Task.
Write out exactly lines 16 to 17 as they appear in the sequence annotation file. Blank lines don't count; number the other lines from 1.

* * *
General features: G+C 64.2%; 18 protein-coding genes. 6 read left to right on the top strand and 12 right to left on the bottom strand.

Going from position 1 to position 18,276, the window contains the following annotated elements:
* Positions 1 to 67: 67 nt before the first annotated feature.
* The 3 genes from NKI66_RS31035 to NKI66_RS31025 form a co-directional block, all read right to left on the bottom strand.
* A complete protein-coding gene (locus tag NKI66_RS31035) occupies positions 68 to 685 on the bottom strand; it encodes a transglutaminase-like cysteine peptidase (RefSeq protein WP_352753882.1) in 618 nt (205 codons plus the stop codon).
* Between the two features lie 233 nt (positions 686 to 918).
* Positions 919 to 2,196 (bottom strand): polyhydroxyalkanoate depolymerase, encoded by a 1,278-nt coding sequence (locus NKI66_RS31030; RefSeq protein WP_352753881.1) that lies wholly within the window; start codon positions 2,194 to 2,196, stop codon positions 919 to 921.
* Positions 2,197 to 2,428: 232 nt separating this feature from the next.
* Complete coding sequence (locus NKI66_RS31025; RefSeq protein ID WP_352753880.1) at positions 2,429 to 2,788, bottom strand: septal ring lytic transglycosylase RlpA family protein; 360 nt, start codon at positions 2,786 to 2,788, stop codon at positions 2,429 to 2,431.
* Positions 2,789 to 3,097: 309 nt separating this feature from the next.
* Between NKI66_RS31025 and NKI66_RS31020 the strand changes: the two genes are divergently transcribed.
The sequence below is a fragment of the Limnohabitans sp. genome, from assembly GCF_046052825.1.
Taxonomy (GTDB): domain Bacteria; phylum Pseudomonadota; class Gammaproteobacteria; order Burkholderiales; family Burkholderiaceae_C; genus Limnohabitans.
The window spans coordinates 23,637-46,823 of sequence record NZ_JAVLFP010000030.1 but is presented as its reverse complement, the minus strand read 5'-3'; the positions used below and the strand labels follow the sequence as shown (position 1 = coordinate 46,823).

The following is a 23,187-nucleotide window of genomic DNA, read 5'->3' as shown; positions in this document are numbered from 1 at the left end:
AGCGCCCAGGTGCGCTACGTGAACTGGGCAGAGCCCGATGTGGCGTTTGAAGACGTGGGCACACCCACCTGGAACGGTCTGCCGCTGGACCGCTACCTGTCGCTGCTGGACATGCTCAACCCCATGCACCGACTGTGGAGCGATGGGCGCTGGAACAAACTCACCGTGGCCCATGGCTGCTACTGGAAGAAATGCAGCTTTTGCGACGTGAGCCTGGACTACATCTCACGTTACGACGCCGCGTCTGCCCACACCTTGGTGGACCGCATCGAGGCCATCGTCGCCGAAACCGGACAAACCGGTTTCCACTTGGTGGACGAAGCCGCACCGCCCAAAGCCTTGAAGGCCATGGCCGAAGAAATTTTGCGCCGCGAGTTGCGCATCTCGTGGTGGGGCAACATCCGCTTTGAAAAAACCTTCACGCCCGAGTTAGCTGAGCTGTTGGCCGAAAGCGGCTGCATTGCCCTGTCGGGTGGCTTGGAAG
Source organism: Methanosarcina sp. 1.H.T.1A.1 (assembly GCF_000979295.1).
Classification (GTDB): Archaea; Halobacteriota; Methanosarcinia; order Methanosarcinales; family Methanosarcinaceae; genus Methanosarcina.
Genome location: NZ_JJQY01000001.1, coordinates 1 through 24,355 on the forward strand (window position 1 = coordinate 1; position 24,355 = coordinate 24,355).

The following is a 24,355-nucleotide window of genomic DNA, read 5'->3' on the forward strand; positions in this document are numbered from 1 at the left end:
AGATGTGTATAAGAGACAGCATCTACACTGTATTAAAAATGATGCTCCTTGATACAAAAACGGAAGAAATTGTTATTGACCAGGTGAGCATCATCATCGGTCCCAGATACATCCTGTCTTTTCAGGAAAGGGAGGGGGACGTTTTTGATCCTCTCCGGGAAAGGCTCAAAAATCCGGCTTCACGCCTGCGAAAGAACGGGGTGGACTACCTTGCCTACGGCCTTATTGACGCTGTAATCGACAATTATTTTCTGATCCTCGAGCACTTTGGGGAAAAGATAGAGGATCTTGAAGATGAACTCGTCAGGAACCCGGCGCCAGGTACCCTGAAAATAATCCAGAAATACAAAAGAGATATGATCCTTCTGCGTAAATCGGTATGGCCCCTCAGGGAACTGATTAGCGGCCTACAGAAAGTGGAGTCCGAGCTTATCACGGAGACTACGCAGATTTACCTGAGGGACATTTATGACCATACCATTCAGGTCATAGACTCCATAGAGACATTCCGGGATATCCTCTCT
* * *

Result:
AGCGCCCAGGTGCGCTACGTGAACTGGGCAGAGCCCGATGTGGCGTTTGAAGACGTGGGCACACCCACCTGGAACGGTCTGCCGCTGGACCGCTACCTGTCGCTGCTGGACATGCTCAACCCCATGCACCGACTGTGGAGCGATGGGCGCTGGAACAAACTCACCGTGGCCCATGGCTGCTACTGGAAGAAATGCAGCTTTTGCGACGTGAGCCTGGACTACATCTCACGTTACGACGCCGCGTCTGCCCACACCTTGGTGGACCGCATCGAGGCCATCGTCGCCGAAACCGGACAAACCGGTTTCCACTTGGTGGACGAAGCCGCACCGCCCAAAGCCTTGAAGGCCATGGCCGAAGAAATTTTGCGCCGCGAGTTGCGCATCTCGTGGTGGGGCAACATCCGCTTTGAAAAAACCTTCACGCCCGAGTTAGCTGAGCTGTTGGCCGAAAGCGGCTGCATTGCCCTGTCGGGTGGCTTGGAAG
Source organism: Methanosarcina sp. 1.H.T.1A.1 (assembly GCF_000979295.1).